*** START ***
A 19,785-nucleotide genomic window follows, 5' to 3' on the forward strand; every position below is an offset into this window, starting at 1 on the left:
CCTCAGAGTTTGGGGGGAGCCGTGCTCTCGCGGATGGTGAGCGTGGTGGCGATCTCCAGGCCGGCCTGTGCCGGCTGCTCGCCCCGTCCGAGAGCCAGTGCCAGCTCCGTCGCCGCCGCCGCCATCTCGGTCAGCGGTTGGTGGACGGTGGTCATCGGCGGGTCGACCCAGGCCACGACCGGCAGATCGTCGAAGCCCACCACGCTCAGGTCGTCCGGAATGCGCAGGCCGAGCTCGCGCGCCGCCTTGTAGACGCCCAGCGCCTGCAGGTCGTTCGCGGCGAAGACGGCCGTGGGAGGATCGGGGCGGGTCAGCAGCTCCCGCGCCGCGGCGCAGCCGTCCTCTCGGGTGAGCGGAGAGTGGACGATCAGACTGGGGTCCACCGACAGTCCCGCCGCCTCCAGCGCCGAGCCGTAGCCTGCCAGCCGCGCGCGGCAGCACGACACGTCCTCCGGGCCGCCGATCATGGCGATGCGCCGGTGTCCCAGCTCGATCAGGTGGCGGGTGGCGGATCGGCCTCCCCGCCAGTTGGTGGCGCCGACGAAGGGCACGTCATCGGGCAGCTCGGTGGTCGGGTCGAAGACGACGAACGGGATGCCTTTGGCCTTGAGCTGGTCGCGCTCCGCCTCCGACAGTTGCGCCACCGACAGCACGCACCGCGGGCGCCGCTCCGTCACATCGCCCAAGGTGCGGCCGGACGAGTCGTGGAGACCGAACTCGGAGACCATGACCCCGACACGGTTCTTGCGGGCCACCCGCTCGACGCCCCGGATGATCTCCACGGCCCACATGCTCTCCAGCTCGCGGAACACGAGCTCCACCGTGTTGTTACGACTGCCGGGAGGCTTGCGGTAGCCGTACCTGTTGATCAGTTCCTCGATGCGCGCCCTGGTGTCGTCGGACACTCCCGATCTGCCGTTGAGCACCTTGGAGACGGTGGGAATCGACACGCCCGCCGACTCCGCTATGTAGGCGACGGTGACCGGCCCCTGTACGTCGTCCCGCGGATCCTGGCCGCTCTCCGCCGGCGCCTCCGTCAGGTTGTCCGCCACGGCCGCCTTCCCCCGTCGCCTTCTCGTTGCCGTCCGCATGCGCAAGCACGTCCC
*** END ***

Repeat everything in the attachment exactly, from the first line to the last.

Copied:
A 19,785-nucleotide genomic window follows, 5' to 3' on the forward strand; every position below is an offset into this window, starting at 1 on the left:
CCTCAGAGTTTGGGGGGAGCCGTGCTCTCGCGGATGGTGAGCGTGGTGGCGATCTCCAGGCCGGCCTGTGCCGGCTGCTCGCCCCGTCCGAGAGCCAGTGCCAGCTCCGTCGCCGCCGCCGCCATCTCGGTCAGCGGTTGGTGGACGGTGGTCATCGGCGGGTCGACCCAGGCCACGACCGGCAGATCGTCGAAGCCCACCACGCTCAGGTCGTCCGGAATGCGCAGGCCGAGCTCGCGCGCCGCCTTGTAGACGCCCAGCGCCTGCAGGTCGTTCGCGGCGAAGACGGCCGTGGGAGGATCGGGGCGGGTCAGCAGCTCCCGCGCCGCGGCGCAGCCGTCCTCTCGGGTGAGCGGAGAGTGGACGATCAGACTGGGGTCCACCGACAGTCCCGCCGCCTCCAGCGCCGAGCCGTAGCCTGCCAGCCGCGCGCGGCAGCACGACACGTCCTCCGGGCCGCCGATCATGGCGATGCGCCGGTGTCCCAGCTCGATCAGGTGGCGGGTGGCGGATCGGCCTCCCCGCCAGTTGGTGGCGCCGACGAAGGGCACGTCATCGGGCAGCTCGGTGGTCGGGTCGAAGACGACGAACGGGATGCCTTTGGCCTTGAGCTGGTCGCGCTCCGCCTCCGACAGTTGCGCCACCGACAGCACGCACCGCGGGCGCCGCTCCGTCACATCGCCCAAGGTGCGGCCGGACGAGTCGTGGAGACCGAACTCGGAGACCATGACCCCGACACGGTTCTTGCGGGCCACCCGCTCGACGCCCCGGATGATCTCCACGGCCCACATGCTCTCCAGCTCGCGGAACACGAGCTCCACCGTGTTGTTACGACTGCCGGGAGGCTTGCGGTAGCCGTACCTGTTGATCAGTTCCTCGATGCGCGCCCTGGTGTCGTCGGACACTCCCGATCTGCCGTTGAGCACCTTGGAGACGGTGGGAATCGACACGCCCGCCGACTCCGCTATGTAGGCGACGGTGACCGGCCCCTGTACGTCGTCCCGCGGATCCTGGCCGCTCTCCGCCGGCGCCTCCGTCAGGTTGTCCGCCACGGCCGCCTTCCCCCGTCGCCTTCTCGTTGCCGTCCGCATGCGCAAGCACGTCCC